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NIMH » Bipolar Disorder in Teens and Young Adults: Know the Signs

Bipolar disorder is a mental disorder that causes unusual shifts in mood, marked by episodes of mania and depression.

Common Signs & Symptoms of Mania

  • Showing intense happiness or silliness for a long time
  • Having a very short temper or seeming extremely irritable
  • Talking very fast or having racing thoughts
  • Having an inflated sense of ability, knowledge, and power
  • Doing reckless things that show poor judgment

Common Signs & Symptoms of Depression

  • Feeling very sad or hopeless
  • Feeling lonely or isolating themselves from others
  • Eating too much or too little
  • Having little energy and no interest in usual activities
  • Sleeping too much

Teens and young adults with bipolar disorder symptoms may think and talk about self-harm or suicide. If someone you know is expressing these thoughts, seek help immediately.

National Suicide Prevention Lifeline
1-800-273-TALK (8255)

Crisis Text Line
Text HELLO to 741741

National Institutes of Health
National Institute of Mental Health
NIMH Identification No. OM 20-4318

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Strep B Test: MedlinePlus Lab Test Information

What happens during a group B strep test?

If you are pregnant, your health care provider may order a swab test or a urine test.

For a swab test, you will lie on your back on an exam table. Your health care provider will use a
small cotton swab to take a sample of cells and fluids from your vagina and rectum.

For a urine test, you will most likely be told to use the “clean catch method” to ensure your sample is sterile. It includes the following steps.

  • Wash your hands.
  • Clean your genital area with a cleansing pad given to you by your provider. To clean, open your labia and wipe from front to back.
  • Start to urinate into the toilet.
  • Move the collection container under your urine stream.
  • Collect at least an ounce or two of urine into the container, which should have markings to indicate the amounts.
  • Finish urinating into the toilet.
  • Return the sample container as instructed by your health care provider.

If your baby needs testing, a provider may do a blood test or a spinal tap.

For a blood test, a health care professional will use a small needle to take a blood sample from your baby’s heel. After the needle is inserted, a small amount of blood will be collected into a test tube or vial. Your baby may feel a little sting when the needle goes in or out.

A spinal tap, also known as a lumbar puncture, is a test that collects and looks at spinal fluid, the clear liquid that surrounds the brain and spinal cord. During the procedure:

  • A nurse or other health care provider will hold your baby in a curled-up position.
  • A health care provider will clean your baby’s back and inject
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Strep A Test: MedlinePlus Lab Test Information

What do the results mean?

If you or your child has a positive result on a rapid strep test, it means you have strep throat or another strep A infection. No further testing will be needed.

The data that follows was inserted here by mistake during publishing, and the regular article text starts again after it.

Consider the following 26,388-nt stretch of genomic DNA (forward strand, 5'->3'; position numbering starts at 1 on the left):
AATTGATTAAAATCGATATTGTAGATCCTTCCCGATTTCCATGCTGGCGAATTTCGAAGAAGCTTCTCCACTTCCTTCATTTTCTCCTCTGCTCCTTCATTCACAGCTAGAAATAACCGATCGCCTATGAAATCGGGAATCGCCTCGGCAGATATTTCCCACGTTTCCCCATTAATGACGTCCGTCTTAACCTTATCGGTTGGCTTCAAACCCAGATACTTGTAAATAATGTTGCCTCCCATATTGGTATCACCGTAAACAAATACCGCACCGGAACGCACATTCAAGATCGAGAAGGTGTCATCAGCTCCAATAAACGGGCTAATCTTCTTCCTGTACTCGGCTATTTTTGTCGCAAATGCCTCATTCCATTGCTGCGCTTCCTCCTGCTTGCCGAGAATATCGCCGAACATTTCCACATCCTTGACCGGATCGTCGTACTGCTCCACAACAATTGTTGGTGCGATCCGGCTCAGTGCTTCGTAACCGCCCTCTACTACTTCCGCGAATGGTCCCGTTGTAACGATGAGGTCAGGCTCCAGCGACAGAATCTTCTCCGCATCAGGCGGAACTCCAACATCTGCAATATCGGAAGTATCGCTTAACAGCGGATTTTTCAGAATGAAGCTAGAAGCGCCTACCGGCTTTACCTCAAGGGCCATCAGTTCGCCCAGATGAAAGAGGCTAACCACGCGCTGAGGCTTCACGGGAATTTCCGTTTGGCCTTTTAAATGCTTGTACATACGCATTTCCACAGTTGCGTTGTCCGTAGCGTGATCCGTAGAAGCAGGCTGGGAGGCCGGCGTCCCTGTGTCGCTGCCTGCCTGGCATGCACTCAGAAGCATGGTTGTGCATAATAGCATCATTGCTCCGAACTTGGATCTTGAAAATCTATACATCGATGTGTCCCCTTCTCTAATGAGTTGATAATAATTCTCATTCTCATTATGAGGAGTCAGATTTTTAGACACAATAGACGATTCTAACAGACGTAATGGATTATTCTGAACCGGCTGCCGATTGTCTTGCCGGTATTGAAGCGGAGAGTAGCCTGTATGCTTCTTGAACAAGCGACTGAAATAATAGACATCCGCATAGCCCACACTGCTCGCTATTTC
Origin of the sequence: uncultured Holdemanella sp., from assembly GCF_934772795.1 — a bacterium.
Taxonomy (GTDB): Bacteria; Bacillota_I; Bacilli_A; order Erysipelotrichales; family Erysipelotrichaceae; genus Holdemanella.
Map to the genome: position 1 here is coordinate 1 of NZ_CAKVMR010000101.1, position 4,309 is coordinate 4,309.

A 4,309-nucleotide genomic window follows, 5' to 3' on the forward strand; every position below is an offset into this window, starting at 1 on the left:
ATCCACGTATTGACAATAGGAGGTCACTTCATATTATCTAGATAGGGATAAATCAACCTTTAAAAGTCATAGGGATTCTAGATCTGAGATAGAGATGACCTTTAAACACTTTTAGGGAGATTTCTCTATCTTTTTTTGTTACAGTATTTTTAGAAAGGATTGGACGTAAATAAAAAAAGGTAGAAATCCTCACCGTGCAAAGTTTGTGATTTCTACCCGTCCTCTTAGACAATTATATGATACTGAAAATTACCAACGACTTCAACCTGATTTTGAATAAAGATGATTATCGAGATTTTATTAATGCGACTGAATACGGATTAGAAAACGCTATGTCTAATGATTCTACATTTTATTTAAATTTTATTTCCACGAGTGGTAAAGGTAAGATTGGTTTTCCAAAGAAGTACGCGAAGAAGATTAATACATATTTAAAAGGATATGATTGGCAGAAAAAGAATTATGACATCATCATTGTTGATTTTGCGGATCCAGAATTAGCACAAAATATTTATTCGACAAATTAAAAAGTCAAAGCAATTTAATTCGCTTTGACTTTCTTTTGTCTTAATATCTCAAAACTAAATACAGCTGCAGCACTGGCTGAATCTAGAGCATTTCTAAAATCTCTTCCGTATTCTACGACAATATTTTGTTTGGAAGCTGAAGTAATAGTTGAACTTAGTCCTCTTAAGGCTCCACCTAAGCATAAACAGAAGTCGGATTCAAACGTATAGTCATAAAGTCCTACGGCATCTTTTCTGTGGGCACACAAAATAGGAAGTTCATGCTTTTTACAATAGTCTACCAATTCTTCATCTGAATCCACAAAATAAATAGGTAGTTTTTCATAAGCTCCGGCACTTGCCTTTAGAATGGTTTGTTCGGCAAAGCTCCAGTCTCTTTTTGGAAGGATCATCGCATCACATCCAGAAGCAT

If the rapid test was negative, but the provider thinks you or your child might have strep throat, he or she may order a throat culture. If you or your child has not already provided a sample, you will get another swab test.

If the throat culture was positive, it means you or your child has strep throat or other strep infection.

If the throat culture was negative, it means your symptoms are not being caused by strep A bacteria. Your provider will probably order more tests to help make a diagnosis.

If you or your child was diagnosed with strep throat, you will need to take antibiotics for 10 to 14 days. After a day or two of taking the medicine, you or your child should start to feel better. Most people are no longer contagious after taking antibiotics for 24 hours. But it’s important to take all the medicine as prescribed. Stopping early can lead to rheumatic fever or other serious complications.

If you have questions about your results or your child’s results, talk to your health care provider.

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Reticulocyte Count: MedlinePlus Lab Test Information

What is a reticulocyte count?

Reticulocytes are red blood cells that are still developing. They are also known as immature red blood cells. Reticulocytes are made in the bone marrow and sent into the bloodstream. About two days after they form, they develop into mature red blood cells. These red blood cells move oxygen from your lungs to every cell in your body.

A reticulocyte count (retic count) measures the number of reticulocytes in the blood. If the count is too high or too low, it can mean a serious health problem, including anemia and disorders of the bone marrow, liver, and kidneys.

Other names: retic count, reticulocyte percent, reticulocyte index, reticulocyte production index, RPI

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